Hogan to Feature Two Speakers at 2017 ATP Conference

Posted by Hogan Assessments on Wed, Mar 01, 2017

Hogan representatives Dave Winsborough, VP of Innovation and head of Hogan X, and Blaine Gaddis, Sr. Manager of Product Research, will both present at this year’s ATP Innovations in Testing Conference in Scottsdale, AZ next week. The conference, which brings assessment industry professionals together, provides a venue for attendees to learn from and collaborate.

Winsborough will facilitate a Featured Speaker Session titled “Disruption of Traditional Assessment Systems: Are We the Walking Dead?” The session will focus on how digitization has created a fundamentally different testing landscape, and how these changes have enabled significant forces that disrupt traditional assessment. Given the choice between being disruptors or being disrupted, this session also seeks to discuss which kinds of response should be taken. The session will occur at 4:30 pm on Monday, March 6.

Gaddis will participate on a panel presentation on “Psychometric Test Security Approaches to Mitigating Cheating and Faking.” In this session assessment experts within I/O Psychology and Education fields will discuss the impact of faking, psychometric approaches to detecting faking and cheating, the use of response distortion measures and analytics, and the use of both technology and “psychometric forensics” to detect cheating.

Also participating on the panel are John Jones, Kelly Dages, and Andre Allen of General Dynamics Information Technology and Joe Orban of Questar Assessment, Inc. The session will take place at 2:30 pm on Monday, March 6.

If you’re planning to attend the conference, stop by and say hello to your friends at Hogan. If you’re unable to attend, follow our updates on Facebook and Twitter.

Topics: assessment, technology, personality assessment, Hogan Assessments, Hogan, psychometrics, faking, hogan X

Back in My Day

Posted by Jesse Whitsett on Wed, Dec 07, 2011

TechnologyI recently celebrated my 31st birthday, which, in today’s world, qualifies me to begin sentences with the phrase “back in my day.” I admit this begrudgingly; back in my day, it seemed that statement was reserved for an individual well out of his or her 30s. Still, from time to time, I do find myself sounding a bit curmudgeonly. No, I never claim to walk uphill both ways, barefoot in the snow to school, but I do sometimes struggle to grasp the rate at which technology has changed life since I was in school.

Over the past decade, technology exploded, and although the changes affected countless areas of our lives, they all had the same common thread: the sharing of information. We are a society saturated with data; individuals are in constant connection with one another, and details on virtually any topic can be obtained in a matter of seconds.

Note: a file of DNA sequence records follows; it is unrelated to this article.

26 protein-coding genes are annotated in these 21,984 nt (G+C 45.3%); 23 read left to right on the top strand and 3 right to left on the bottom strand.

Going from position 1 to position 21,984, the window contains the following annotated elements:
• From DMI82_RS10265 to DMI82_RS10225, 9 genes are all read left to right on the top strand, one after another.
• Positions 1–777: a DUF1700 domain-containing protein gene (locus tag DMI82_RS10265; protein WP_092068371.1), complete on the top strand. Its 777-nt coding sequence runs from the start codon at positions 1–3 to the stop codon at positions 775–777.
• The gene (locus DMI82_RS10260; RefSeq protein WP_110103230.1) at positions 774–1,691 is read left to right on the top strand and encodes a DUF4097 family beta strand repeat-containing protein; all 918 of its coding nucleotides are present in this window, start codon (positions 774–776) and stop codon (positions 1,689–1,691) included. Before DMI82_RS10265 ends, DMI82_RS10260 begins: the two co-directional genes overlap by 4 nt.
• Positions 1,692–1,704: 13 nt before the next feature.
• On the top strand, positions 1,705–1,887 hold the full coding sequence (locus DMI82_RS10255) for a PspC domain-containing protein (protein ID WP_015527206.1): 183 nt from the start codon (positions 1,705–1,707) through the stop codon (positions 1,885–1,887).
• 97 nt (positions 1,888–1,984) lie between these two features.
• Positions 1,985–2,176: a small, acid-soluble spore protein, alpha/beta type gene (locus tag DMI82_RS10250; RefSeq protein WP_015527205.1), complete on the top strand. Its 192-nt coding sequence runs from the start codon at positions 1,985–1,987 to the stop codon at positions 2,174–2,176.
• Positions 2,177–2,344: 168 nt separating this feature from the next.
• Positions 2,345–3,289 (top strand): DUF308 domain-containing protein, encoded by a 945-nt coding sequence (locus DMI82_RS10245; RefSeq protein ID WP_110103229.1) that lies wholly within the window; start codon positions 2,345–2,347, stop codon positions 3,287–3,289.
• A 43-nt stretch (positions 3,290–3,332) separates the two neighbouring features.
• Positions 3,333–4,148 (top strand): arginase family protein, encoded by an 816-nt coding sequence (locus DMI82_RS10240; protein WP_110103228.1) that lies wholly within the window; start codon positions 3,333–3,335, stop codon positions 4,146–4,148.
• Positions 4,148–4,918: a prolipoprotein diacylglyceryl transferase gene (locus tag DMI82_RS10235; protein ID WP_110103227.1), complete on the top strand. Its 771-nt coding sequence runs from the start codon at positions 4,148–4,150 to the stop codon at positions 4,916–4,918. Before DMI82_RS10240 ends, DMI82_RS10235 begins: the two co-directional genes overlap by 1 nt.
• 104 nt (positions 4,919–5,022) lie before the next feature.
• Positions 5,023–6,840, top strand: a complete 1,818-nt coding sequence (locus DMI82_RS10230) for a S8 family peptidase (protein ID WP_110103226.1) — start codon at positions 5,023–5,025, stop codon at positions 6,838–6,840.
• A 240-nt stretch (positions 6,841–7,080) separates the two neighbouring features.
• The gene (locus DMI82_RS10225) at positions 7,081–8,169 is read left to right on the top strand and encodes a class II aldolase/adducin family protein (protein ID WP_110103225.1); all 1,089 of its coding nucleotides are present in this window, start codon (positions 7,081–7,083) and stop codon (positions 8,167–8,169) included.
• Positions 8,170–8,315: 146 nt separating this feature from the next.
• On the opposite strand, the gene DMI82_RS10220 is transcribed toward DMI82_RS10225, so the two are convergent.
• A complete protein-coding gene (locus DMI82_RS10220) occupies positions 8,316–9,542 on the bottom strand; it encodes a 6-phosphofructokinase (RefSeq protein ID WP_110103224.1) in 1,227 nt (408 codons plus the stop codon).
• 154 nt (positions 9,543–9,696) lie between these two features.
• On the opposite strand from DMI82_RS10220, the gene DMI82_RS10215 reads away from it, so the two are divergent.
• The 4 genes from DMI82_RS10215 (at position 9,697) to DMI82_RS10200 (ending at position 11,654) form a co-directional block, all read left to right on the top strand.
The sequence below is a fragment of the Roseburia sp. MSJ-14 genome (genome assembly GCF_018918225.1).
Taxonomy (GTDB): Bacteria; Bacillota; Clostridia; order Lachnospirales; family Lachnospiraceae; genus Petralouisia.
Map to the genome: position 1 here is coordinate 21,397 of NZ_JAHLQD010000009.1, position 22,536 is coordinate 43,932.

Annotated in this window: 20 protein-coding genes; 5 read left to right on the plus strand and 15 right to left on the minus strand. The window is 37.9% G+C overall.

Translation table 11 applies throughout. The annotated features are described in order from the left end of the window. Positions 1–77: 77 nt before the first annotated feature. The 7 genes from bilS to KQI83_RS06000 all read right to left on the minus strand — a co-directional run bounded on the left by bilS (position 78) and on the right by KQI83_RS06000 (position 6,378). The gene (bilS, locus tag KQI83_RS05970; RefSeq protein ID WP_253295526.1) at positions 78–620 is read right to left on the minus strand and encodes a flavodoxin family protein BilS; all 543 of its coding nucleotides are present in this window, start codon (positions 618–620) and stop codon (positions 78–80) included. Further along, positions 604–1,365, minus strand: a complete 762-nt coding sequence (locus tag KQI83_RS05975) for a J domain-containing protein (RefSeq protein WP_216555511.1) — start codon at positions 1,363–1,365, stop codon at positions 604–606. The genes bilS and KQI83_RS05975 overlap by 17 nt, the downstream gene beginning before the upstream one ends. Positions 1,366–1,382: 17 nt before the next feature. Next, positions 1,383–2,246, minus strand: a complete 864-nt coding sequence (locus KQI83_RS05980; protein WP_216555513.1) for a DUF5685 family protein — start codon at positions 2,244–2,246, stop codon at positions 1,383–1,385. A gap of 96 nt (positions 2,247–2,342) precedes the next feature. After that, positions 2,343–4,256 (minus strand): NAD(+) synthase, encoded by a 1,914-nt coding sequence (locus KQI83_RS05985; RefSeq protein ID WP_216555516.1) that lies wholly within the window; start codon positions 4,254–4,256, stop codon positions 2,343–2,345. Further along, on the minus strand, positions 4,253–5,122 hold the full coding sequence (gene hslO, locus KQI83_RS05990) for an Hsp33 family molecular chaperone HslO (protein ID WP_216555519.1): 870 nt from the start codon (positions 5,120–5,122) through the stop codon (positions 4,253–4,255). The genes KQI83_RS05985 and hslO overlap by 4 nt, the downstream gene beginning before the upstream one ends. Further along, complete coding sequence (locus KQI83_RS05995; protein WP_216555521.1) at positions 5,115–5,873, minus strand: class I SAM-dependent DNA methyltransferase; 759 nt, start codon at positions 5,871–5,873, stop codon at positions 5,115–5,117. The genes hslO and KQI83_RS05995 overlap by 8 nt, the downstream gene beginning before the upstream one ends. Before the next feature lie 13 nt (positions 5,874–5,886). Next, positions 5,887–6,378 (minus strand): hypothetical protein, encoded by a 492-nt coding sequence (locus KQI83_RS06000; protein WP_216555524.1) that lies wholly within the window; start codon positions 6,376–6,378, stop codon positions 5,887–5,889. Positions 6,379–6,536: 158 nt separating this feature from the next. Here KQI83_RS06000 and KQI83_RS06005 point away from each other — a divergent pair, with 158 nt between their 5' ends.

Why does that have to do with business? These connections have evolved from innocuous social interaction to business-relevant posting capable of promoting or destroying an organization’s reputation in a matter of minutes. The trend is the wave of the future. In the informed, well-connected prosumer, it has created what can either be a strong ally or an unstoppable adversary. Fortunately, as technology increases, so does its usability. Gone are the days when “I don’t know how” was a viable excuse; the response now will be “well, you’d better Google it.”

There are some steps we old folks can take to keep current, and they are steps that will build a foundation on which your organization can effectively evolve:

  1. Blog – Hey, I’m doing it, how bad can it be? Blogging about your company lets the world know that you are there, that you are thinking, and that you are a human being.
  2. Use social networking sites – And not just those aimed at the professional population. Facebook may still be banned by your IT department, but it is likely the best medium on the planet through which to reach young adults. Set up a page for your organization and regularly post relevant material and links to new product information.
  3. E-mail – You’re probably thinking “E-mail? I do use e-mail.” I’m sure you do, but probably not to the capacity at which younger professionals wish you would. The technology boom resulted in youth with little desire to physically interact with anyone else. Even at 31, my first reaction to most events is to try to get someone on the phone; I would just rather talk to them. That is not a sentiment shared by those a bit younger than me; more often than not, I receive an e-mail in lieu of a call back when I have left someone a voicemail.
  4. Update your website weekly, if not daily.

Heraclitus coined that “change is the only constant,” and while this has proven true, there has perhaps never been a period marked by such rapid change as the present. As humans we must now continually adapt, as what is new today will not just be old tomorrow, it will be archaic. Stay current my friends.

 

Topics: organization, reputation, technology

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